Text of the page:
I highly recommend this thought provoking, totally timeless and relevant production in which Reeger and Scrofano use every single word, every gesture to brilliantly drive home the message that senior citizens are every bit as sharp and full of emotional and physical needs for fulfillment and daily entertainment as their younger counterparts.

This is a darkly funny and meaningful production the entire family young and old should see together, if only to wake up and realize we all will be old someday, and, if we don't make changes to preserve and increase the coverage of Medicare and Medicaid, we are dooming ourselves and our children to retirements that look more like "jails for those who have lived too long" instead of clean and comfortable homes to retire in. 

"The Gin Game" is being performed at Drury Lane Theatre in Oakbrook through August 13th. For more information visit www.drurylanetheatre.com.

 

Published in Theatre in Review

Drury Lane Theatre continues its 2017-2018 season with the Pulitzer-winning play The Gin Game written by D.L. Coburn, featuring Jeff Award winners Paula Scrofano and John Reeger, and directed by Ross Lehman. The Gin Game runs June 22 – August 13, 2017 at Drury Lane Theatre, 100 Drury Lane in Oakbrook Terrace.
 
Winner of the 1978 Pulitzer Prize for Drama and nominated for four Tony Awards, The Gin Game symbolizes life in the form of a card game in a two-act, two-character play starring Chicago theater legends Paula Scrofano and John Reeger. In The Gin Game, Weller Martin and Fonsia Dorsey strike up an acquaintance and begin to play gin. As the game progresses, intimate secrets of their lives are revealed and they begin to search for each other’s weaknesses in both the game and life itself.
 
With this production, married couple Paula Scrofano and John Reeger join an elite history of famous duos who have previously battled in The Gin Game, including original stars Jessica Tandy and Hume Cronyn (the 1977 Broadway production and 1981 TV movie), Mary Tyler Moore and Dick Van Dyke (the 2003 PBS television special), and Cicely Tyson and James Earl Jones (the 2015 Broadway Revival). Jeff Award winner Ross Lehman directs the renowned acting couple.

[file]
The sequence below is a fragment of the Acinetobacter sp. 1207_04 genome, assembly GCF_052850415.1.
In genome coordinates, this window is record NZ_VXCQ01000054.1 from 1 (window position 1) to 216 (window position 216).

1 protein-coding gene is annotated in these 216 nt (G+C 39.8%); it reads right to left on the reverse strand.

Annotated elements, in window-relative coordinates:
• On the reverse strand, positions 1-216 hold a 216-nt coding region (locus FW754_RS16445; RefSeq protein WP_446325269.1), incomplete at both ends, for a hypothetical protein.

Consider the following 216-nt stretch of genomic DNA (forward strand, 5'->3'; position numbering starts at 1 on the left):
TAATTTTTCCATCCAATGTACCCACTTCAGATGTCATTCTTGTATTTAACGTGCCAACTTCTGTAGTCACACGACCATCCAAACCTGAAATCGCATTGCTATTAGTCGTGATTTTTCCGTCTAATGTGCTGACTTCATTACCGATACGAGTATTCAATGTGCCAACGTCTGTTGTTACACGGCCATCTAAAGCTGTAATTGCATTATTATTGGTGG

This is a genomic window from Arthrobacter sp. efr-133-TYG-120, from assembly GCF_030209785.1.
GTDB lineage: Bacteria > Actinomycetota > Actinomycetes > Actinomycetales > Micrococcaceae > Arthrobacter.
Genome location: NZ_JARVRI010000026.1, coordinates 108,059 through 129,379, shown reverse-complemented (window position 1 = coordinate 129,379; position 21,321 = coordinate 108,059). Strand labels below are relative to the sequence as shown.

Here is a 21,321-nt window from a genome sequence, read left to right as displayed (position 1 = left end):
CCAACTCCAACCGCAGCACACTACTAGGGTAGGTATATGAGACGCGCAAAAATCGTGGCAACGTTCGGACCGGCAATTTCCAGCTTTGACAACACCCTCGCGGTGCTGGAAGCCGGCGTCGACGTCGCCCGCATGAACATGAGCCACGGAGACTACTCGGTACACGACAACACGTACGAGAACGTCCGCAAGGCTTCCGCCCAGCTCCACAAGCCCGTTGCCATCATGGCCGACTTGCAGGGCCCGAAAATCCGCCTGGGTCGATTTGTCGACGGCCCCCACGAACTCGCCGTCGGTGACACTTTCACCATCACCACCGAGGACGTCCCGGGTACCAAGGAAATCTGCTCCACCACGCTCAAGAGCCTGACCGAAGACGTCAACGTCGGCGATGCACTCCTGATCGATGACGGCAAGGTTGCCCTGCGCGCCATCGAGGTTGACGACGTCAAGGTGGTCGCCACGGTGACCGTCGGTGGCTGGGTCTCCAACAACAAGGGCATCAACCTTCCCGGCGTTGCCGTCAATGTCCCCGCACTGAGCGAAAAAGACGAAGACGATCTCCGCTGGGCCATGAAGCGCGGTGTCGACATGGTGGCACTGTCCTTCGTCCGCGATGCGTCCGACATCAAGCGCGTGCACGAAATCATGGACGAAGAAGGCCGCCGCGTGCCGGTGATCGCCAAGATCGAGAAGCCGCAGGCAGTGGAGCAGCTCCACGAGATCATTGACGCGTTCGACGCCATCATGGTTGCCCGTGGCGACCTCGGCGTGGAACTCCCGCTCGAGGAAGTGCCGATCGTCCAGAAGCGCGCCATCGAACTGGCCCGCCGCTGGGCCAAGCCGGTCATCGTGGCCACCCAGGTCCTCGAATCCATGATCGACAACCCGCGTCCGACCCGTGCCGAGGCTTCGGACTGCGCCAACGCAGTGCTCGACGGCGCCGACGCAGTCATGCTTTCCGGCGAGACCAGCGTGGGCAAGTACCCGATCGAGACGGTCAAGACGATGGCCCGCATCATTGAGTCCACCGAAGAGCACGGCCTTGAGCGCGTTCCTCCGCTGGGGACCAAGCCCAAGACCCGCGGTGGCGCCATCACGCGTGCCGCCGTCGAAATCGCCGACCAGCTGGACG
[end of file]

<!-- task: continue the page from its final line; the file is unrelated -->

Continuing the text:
“We have wanted to produce The Gin Game for years, specifically with Paula Scrofano and John Reeger in the roles of Fonsia and Weller,” says Kyle DeSantis, President of Drury Lane Productions. “This marks Drury Lane’s twelfth collaboration with this legendary pair of Chicago actors, and we’re so excited to welcome them back to our stage.”
 
The creative team for The Gin Game includes Katherine Ross (scenic design), Mathieu H. Ray (costume design), Lindsey Lyddan (lighting design), Ray Nardelli (sound design), Mike Tutaj (projection design), Cassy Schillo (props design) and Claire Moores (wig and hair design). The production stage manager is Lucia Lombardi.
 
The Gin Game is recommended for ages 13 and up.

For more show information or to purchase tickets, or visit DruryLaneTheatre.com.

Published in Upcoming Theatre